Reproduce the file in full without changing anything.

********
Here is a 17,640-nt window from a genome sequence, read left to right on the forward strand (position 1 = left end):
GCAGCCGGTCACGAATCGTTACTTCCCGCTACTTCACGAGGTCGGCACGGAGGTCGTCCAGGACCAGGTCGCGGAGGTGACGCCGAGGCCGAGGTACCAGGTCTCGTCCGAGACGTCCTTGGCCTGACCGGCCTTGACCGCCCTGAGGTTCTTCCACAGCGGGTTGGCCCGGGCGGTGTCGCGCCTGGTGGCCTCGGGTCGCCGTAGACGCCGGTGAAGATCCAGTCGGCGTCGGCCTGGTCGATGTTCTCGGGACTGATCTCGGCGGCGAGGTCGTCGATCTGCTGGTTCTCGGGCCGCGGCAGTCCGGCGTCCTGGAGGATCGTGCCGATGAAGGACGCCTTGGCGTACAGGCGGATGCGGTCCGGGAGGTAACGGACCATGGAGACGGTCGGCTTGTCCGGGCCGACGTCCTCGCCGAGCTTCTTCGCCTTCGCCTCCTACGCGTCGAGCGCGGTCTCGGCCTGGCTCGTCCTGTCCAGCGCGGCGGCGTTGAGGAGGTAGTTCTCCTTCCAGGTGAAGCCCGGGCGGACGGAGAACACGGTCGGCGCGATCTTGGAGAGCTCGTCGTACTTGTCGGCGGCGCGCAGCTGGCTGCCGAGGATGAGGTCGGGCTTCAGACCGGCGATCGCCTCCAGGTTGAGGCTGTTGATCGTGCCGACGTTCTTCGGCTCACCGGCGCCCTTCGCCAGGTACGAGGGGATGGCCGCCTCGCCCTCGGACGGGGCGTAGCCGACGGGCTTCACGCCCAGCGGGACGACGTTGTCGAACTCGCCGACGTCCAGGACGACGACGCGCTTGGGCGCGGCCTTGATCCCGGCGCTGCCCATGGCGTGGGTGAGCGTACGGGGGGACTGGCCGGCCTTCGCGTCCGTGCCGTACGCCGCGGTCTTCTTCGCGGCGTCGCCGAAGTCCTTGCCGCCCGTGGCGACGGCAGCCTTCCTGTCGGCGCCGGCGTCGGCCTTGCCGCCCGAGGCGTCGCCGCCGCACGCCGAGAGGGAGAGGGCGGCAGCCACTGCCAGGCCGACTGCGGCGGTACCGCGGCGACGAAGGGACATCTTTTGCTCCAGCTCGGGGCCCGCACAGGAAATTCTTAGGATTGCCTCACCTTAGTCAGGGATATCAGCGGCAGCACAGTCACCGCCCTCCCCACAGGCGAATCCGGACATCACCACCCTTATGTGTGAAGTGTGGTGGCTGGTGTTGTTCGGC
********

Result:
Here is a 17,640-nt window from a genome sequence, read left to right on the forward strand (position 1 = left end):
GCAGCCGGTCACGAATCGTTACTTCCCGCTACTTCACGAGGTCGGCACGGAGGTCGTCCAGGACCAGGTCGCGGAGGTGACGCCGAGGCCGAGGTACCAGGTCTCGTCCGAGACGTCCTTGGCCTGACCGGCCTTGACCGCCCTGAGGTTCTTCCACAGCGGGTTGGCCCGGGCGGTGTCGCGCCTGGTGGCCTCGGGTCGCCGTAGACGCCGGTGAAGATCCAGTCGGCGTCGGCCTGGTCGATGTTCTCGGGACTGATCTCGGCGGCGAGGTCGTCGATCTGCTGGTTCTCGGGCCGCGGCAGTCCGGCGTCCTGGAGGATCGTGCCGATGAAGGACGCCTTGGCGTACAGGCGGATGCGGTCCGGGAGGTAACGGACCATGGAGACGGTCGGCTTGTCCGGGCCGACGTCCTCGCCGAGCTTCTTCGCCTTCGCCTCCTACGCGTCGAGCGCGGTCTCGGCCTGGCTCGTCCTGTCCAGCGCGGCGGCGTTGAGGAGGTAGTTCTCCTTCCAGGTGAAGCCCGGGCGGACGGAGAACACGGTCGGCGCGATCTTGGAGAGCTCGTCGTACTTGTCGGCGGCGCGCAGCTGGCTGCCGAGGATGAGGTCGGGCTTCAGACCGGCGATCGCCTCCAGGTTGAGGCTGTTGATCGTGCCGACGTTCTTCGGCTCACCGGCGCCCTTCGCCAGGTACGAGGGGATGGCCGCCTCGCCCTCGGACGGGGCGTAGCCGACGGGCTTCACGCCCAGCGGGACGACGTTGTCGAACTCGCCGACGTCCAGGACGACGACGCGCTTGGGCGCGGCCTTGATCCCGGCGCTGCCCATGGCGTGGGTGAGCGTACGGGGGGACTGGCCGGCCTTCGCGTCCGTGCCGTACGCCGCGGTCTTCTTCGCGGCGTCGCCGAAGTCCTTGCCGCCCGTGGCGACGGCAGCCTTCCTGTCGGCGCCGGCGTCGGCCTTGCCGCCCGAGGCGTCGCCGCCGCACGCCGAGAGGGAGAGGGCGGCAGCCACTGCCAGGCCGACTGCGGCGGTACCGCGGCGACGAAGGGACATCTTTTGCTCCAGCTCGGGGCCCGCACAGGAAATTCTTAGGATTGCCTCACCTTAGTCAGGGATATCAGCGGCAGCACAGTCACCGCCCTCCCCACAGGCGAATCCGGACATCACCACCCTTATGTGTGAAGTGTGGTGGCTGGTGTTGTTCGGC